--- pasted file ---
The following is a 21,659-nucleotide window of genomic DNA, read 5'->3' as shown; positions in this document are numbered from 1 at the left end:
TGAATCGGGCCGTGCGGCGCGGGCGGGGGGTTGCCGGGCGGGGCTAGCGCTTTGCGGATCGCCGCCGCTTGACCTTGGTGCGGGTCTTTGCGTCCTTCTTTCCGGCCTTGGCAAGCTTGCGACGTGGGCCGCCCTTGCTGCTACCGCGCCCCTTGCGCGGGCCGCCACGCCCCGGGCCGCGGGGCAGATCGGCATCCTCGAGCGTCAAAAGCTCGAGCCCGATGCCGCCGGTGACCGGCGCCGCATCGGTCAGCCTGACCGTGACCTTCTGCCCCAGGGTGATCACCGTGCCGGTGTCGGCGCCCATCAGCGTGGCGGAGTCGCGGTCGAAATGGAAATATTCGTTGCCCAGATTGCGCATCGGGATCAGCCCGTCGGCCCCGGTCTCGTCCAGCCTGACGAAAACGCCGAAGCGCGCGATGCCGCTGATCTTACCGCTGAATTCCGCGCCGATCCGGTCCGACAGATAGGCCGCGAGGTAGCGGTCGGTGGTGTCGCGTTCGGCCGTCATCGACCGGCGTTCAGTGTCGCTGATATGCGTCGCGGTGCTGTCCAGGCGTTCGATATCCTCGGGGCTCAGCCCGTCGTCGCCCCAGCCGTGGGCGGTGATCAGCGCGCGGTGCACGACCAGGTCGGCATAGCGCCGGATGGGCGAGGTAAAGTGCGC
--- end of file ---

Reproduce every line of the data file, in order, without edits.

The following is a 21,659-nucleotide window of genomic DNA, read 5'->3' as shown; positions in this document are numbered from 1 at the left end:
TGAATCGGGCCGTGCGGCGCGGGCGGGGGGTTGCCGGGCGGGGCTAGCGCTTTGCGGATCGCCGCCGCTTGACCTTGGTGCGGGTCTTTGCGTCCTTCTTTCCGGCCTTGGCAAGCTTGCGACGTGGGCCGCCCTTGCTGCTACCGCGCCCCTTGCGCGGGCCGCCACGCCCCGGGCCGCGGGGCAGATCGGCATCCTCGAGCGTCAAAAGCTCGAGCCCGATGCCGCCGGTGACCGGCGCCGCATCGGTCAGCCTGACCGTGACCTTCTGCCCCAGGGTGATCACCGTGCCGGTGTCGGCGCCCATCAGCGTGGCGGAGTCGCGGTCGAAATGGAAATATTCGTTGCCCAGATTGCGCATCGGGATCAGCCCGTCGGCCCCGGTCTCGTCCAGCCTGACGAAAACGCCGAAGCGCGCGATGCCGCTGATCTTACCGCTGAATTCCGCGCCGATCCGGTCCGACAGATAGGCCGCGAGGTAGCGGTCGGTGGTGTCGCGTTCGGCCGTCATCGACCGGCGTTCAGTGTCGCTGATATGCGTCGCGGTGCTGTCCAGGCGTTCGATATCCTCGGGGCTCAGCCCGTCGTCGCCCCAGCCGTGGGCGGTGATCAGCGCGCGGTGCACGACCAGGTCGGCATAGCGCCGGATGGGCGAGGTAAAGTGCGC